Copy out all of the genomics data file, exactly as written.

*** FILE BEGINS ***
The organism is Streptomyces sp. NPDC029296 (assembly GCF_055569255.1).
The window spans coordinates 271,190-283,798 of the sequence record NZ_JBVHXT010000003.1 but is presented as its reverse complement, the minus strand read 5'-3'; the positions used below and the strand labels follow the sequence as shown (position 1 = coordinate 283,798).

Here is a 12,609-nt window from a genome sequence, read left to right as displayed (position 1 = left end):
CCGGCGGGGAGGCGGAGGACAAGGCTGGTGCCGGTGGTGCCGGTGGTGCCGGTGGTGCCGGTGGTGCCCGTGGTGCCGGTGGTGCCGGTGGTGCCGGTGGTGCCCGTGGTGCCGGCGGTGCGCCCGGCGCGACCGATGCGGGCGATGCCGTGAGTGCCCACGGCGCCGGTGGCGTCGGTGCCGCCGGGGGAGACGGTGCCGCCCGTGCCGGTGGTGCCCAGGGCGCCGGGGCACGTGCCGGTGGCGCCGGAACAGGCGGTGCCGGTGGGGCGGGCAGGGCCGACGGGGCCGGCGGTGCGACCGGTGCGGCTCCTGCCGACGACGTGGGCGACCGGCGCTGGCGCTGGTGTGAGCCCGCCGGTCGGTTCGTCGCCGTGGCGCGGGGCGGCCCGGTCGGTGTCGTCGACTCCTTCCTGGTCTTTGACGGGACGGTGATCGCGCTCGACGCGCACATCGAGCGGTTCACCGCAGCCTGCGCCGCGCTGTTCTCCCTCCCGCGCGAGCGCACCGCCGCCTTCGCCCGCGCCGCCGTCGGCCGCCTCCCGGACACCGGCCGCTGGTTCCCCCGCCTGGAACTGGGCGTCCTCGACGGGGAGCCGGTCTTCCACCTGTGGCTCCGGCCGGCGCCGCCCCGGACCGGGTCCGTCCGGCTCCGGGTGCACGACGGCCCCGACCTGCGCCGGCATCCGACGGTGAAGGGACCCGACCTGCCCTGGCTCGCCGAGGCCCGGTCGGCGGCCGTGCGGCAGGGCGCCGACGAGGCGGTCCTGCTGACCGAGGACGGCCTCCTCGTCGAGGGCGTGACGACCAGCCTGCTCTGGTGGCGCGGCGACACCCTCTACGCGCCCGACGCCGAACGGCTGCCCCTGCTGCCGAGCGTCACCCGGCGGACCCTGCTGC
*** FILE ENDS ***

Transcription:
The organism is Streptomyces sp. NPDC029296 (assembly GCF_055569255.1).
The window spans coordinates 271,190-283,798 of the sequence record NZ_JBVHXT010000003.1 but is presented as its reverse complement, the minus strand read 5'-3'; the positions used below and the strand labels follow the sequence as shown (position 1 = coordinate 283,798).

Here is a 12,609-nt window from a genome sequence, read left to right as displayed (position 1 = left end):
CCGGCGGGGAGGCGGAGGACAAGGCTGGTGCCGGTGGTGCCGGTGGTGCCGGTGGTGCCGGTGGTGCCCGTGGTGCCGGTGGTGCCGGTGGTGCCGGTGGTGCCCGTGGTGCCGGCGGTGCGCCCGGCGCGACCGATGCGGGCGATGCCGTGAGTGCCCACGGCGCCGGTGGCGTCGGTGCCGCCGGGGGAGACGGTGCCGCCCGTGCCGGTGGTGCCCAGGGCGCCGGGGCACGTGCCGGTGGCGCCGGAACAGGCGGTGCCGGTGGGGCGGGCAGGGCCGACGGGGCCGGCGGTGCGACCGGTGCGGCTCCTGCCGACGACGTGGGCGACCGGCGCTGGCGCTGGTGTGAGCCCGCCGGTCGGTTCGTCGCCGTGGCGCGGGGCGGCCCGGTCGGTGTCGTCGACTCCTTCCTGGTCTTTGACGGGACGGTGATCGCGCTCGACGCGCACATCGAGCGGTTCACCGCAGCCTGCGCCGCGCTGTTCTCCCTCCCGCGCGAGCGCACCGCCGCCTTCGCCCGCGCCGCCGTCGGCCGCCTCCCGGACACCGGCCGCTGGTTCCCCCGCCTGGAACTGGGCGTCCTCGACGGGGAGCCGGTCTTCCACCTGTGGCTCCGGCCGGCGCCGCCCCGGACCGGGTCCGTCCGGCTCCGGGTGCACGACGGCCCCGACCTGCGCCGGCATCCGACGGTGAAGGGACCCGACCTGCCCTGGCTCGCCGAGGCCCGGTCGGCGGCCGTGCGGCAGGGCGCCGACGAGGCGGTCCTGCTGACCGAGGACGGCCTCCTCGTCGAGGGCGTGACGACCAGCCTGCTCTGGTGGCGCGGCGACACCCTCTACGCGCCCGACGCCGAACGGCTGCCCCTGCTGCCGAGCGTCACCCGGCGGACCCTGCTGC